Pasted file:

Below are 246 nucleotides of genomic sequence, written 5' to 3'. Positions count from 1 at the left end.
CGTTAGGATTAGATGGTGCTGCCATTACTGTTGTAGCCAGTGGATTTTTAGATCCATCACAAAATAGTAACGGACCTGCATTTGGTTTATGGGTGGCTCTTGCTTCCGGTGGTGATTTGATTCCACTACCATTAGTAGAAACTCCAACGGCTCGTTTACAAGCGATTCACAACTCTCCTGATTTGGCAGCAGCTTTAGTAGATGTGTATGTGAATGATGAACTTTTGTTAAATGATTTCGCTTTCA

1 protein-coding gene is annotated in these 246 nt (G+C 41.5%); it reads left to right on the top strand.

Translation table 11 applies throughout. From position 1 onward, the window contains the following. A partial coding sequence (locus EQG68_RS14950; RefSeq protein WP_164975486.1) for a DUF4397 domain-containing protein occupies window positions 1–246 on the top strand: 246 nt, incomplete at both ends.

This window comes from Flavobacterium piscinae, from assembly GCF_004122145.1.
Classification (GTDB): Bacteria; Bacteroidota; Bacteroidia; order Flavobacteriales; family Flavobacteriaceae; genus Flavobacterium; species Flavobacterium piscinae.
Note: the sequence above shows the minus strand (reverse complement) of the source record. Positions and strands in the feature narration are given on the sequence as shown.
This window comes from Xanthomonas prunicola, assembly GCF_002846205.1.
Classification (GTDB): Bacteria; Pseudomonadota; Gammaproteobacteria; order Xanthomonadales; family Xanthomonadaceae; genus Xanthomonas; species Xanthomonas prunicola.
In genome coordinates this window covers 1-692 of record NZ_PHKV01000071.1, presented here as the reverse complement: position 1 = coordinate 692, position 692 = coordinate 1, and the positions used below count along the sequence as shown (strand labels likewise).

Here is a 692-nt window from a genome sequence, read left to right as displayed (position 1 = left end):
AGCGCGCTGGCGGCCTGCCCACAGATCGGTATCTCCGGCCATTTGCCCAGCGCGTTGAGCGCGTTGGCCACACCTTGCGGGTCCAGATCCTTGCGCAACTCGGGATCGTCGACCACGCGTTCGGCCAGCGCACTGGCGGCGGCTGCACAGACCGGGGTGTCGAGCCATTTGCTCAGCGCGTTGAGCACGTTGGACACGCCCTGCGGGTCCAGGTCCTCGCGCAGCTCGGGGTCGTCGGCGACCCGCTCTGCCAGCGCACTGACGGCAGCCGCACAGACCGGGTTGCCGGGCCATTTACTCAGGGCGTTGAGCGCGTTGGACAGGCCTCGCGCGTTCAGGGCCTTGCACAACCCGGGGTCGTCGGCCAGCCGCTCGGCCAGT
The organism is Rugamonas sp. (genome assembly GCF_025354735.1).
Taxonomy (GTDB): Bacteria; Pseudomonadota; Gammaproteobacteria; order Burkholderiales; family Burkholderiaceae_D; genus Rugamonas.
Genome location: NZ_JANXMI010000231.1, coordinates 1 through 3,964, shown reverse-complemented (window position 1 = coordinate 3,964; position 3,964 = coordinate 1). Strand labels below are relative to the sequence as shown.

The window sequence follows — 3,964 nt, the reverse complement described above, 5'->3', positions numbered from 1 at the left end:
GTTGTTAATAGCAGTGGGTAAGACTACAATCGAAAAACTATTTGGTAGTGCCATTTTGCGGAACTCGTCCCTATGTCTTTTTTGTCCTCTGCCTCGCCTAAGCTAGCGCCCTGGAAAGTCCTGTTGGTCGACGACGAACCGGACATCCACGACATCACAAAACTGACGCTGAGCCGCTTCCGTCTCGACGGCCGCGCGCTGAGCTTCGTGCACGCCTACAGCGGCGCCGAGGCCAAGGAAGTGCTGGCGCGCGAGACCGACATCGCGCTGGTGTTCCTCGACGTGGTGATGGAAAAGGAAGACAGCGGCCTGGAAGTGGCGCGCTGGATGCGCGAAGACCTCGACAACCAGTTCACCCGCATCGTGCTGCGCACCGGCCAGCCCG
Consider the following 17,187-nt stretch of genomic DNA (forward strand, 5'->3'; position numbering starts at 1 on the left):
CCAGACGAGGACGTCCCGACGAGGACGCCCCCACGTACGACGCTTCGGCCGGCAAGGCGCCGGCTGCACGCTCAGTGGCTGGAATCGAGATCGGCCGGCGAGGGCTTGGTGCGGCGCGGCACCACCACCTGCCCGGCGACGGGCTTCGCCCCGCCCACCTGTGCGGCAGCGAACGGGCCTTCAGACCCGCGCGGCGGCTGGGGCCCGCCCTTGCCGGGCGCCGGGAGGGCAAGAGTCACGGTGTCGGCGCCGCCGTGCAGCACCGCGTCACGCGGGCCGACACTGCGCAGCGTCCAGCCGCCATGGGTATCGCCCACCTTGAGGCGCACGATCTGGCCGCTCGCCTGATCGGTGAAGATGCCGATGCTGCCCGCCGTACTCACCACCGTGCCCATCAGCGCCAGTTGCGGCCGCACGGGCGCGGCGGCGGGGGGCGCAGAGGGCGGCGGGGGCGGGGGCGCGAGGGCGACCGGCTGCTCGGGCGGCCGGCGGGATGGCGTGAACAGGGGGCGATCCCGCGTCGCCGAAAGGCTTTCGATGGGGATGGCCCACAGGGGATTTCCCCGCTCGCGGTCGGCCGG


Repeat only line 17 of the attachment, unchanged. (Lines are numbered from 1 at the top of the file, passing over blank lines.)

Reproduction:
GTTGTTAATAGCAGTGGGTAAGACTACAATCGAAAAACTATTTGGTAGTGCCATTTTGCGGAACTCGTCCCTATGTCTTTTTTGTCCTCTGCCTCGCCTAAGCTAGCGCCCTGGAAAGTCCTGTTGGTCGACGACGAACCGGACATCCACGACATCACAAAACTGACGCTGAGCCGCTTCCGTCTCGACGGCCGCGCGCTGAGCTTCGTGCACGCCTACAGCGGCGCCGAGGCCAAGGAAGTGCTGGCGCGCGAGACCGACATCGCGCTGGTGTTCCTCGACGTGGTGATGGAAAAGGAAGACAGCGGCCTGGAAGTGGCGCGCTGGATGCGCGAAGACCTCGACAACCAGTTCACCCGCATCGTGCTGCGCACCGGCCAGCCCG